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Wednesday, Jan 28, 2015
Differentiating yourself from other gamers on the basis of a few primary colors may indicate some powerful symbolic and identificatory impulses.

You see that little car up there on the Monopoly board? Yeah, that’s me.


That car has always been me for as long as I can remember. I have played my fair share of games of Monopoly, and I honestly don’t believe that I have ever played the game as anything other than the car. All of which is kind of weird when you come to think about it, since Monopoly has so much more variety in its playing pieces than many other classic family board games. There’s a car, a thimble, an iron, a little dog, a man on horseback, etc. A much different quality than, say, merely picking from the traditional red, blue, yellow, and green pieces that usually all look the same in most other games. Wouldn’t it then be neat to play as something different once in awhile?


Well, obviously for me the answer is “no” because any time a box of Monopoly has been opened in my presence, I immediately either reach for the car or simply declare, “I’m the car.” Somehow the car has become my identity within the context of a game of Monopoly.


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Friday, Jan 23, 2015
Far Cry 4 looks and plays like a shooter, but it doesn't feel like a shooter. It is really about my quest for collectibles and the chaos that erupts along the way.

Far Cry 4 is ostensibly a shooter, but I find that I spend more time looking at and searching for things while I play it than I do shooting things. I still shoot things of course, but that’s not the point of the game. The point of the game is everything that precedes the shooting: walking, running, driving, crawling, scouting, marking targets, listening, watching, planning, hunting—my trek through the world. Even when combat explodes around me, the shooting is ancillary—just a thing to do to keep me alive, not the reason to stay alive. Far Cry 4 is an adventure game, not a shooting game, and I mean that in the classic sense of the word, not as it normally applies to video games.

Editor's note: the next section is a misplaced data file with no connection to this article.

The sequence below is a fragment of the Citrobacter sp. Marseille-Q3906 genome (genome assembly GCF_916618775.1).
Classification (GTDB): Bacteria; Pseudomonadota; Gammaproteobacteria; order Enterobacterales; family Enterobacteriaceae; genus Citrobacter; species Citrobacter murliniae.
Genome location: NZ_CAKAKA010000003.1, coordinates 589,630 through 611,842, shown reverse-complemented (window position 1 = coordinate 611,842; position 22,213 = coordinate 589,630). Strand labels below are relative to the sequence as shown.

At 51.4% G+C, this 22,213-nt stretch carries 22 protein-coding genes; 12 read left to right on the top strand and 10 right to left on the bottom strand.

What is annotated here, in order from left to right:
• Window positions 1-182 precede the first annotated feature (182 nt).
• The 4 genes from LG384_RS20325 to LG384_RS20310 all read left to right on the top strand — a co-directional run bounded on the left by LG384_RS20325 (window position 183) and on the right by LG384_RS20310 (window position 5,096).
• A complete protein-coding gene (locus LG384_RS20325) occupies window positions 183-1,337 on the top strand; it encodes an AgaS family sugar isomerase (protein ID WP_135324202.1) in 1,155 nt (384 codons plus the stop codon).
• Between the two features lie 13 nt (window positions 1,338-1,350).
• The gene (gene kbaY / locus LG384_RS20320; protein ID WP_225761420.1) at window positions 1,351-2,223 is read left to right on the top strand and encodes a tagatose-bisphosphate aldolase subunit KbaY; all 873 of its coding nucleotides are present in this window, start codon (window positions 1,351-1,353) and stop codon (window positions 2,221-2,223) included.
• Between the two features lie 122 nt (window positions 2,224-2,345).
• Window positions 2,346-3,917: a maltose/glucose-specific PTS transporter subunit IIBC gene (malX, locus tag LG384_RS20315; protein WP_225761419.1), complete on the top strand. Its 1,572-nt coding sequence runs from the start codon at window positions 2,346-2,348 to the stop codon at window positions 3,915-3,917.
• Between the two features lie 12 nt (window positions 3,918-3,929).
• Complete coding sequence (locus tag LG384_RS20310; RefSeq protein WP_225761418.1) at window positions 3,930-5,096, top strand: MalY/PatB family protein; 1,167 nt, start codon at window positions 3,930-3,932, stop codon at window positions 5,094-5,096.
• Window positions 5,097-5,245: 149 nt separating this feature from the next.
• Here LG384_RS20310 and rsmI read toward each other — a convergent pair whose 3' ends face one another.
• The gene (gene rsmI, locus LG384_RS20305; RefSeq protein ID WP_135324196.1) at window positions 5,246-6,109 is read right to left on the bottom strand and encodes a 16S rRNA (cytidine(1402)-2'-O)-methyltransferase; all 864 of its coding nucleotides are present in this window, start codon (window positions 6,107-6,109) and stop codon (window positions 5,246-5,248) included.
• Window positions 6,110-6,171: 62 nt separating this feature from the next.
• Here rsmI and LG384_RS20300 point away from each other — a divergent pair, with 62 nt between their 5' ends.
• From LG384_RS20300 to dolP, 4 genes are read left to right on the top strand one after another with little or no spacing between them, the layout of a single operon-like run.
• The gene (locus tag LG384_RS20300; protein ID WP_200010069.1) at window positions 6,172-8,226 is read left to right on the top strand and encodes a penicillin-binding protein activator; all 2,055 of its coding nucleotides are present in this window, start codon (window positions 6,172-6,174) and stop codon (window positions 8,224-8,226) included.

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Thursday, Jan 22, 2015
Mario’s out exploring the galaxy, but Captain Toad is about examining the most minute details.

When I was a kid, I had a bunch of Micro Machines Star Wars toys. Alright, “kid” is probably a generous term, but I defy anyone to question how cool those things were.


I especially enjoyed the ones that started off as statuettes and unfolded to reveal a meticulously constructed diorama. They were more than dioramas though, since they all had some sort of mechanical trick. Poke around and you’ll find that the Rancor’s cage door moves and that Greedo can be launched out of his Mos Eisley seat after taking a shot from a miniature Han. Something that initially looked simple was actually a collection of intricate details meticulously designed to make the small environment a densely packed one.


Nintendo taps into the same feeling with Captain Toad: Treasure Tracker.


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Wednesday, Jan 21, 2015
South Park: The Stick of Truth reveals the strange and ambiguous quality of entertainment rating systems.

I performed an abortion to save the world. Actually, it was one of three abortions that I performed, two of which were performed on men. I also dodged my father’s scrotum while battling an underpants gnome. He, of course, (the gnome) was crushed by one of my mother’s big, swinging breasts. I climbed up a man’s rectum, farted on a man’s balls, and I also witnessed several anal probings by aliens.


What I am trying to say is that I recently have been playing the Mature rated game, South Park: The Stick of Truth.


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Tuesday, Jan 20, 2015

This post contains spoilers for The Vanishing of Ethan Carter.


There’s a saying when it comes to writing fiction. Never reference a better work in your own writing. You’ll only make the audience wish they were reading that instead. The saying is only half true. In reality, the effect of making a reference to other pieces of fiction is generally an enhancement of the feelings an audience already has towards your work. Making a reference to a better work in one that the audience isn’t liking, will make them wish they were reading that instead. However, making that same reference in a work that the audience is liking, will make them appreciate it as an homage or possibly as a deepening of the thematic message of the original. This goes for movies, poems, songs, and, yes, video games.


Ignoring for the moment that making a direct reference is complicated, it is a substantial risk because it can have the above effect of making the audience wish they were reading/watching/listening/playing the other work right now. The Vanishing of Ethan Carter does refer to the works of H.P. Lovecraft and other genre fiction, but peppered throughout the game world are a number of side stories that have an unfortunate, detrimental effect. Those short side stories make me wish any one of them were the focus of the game instead of the Carter family.


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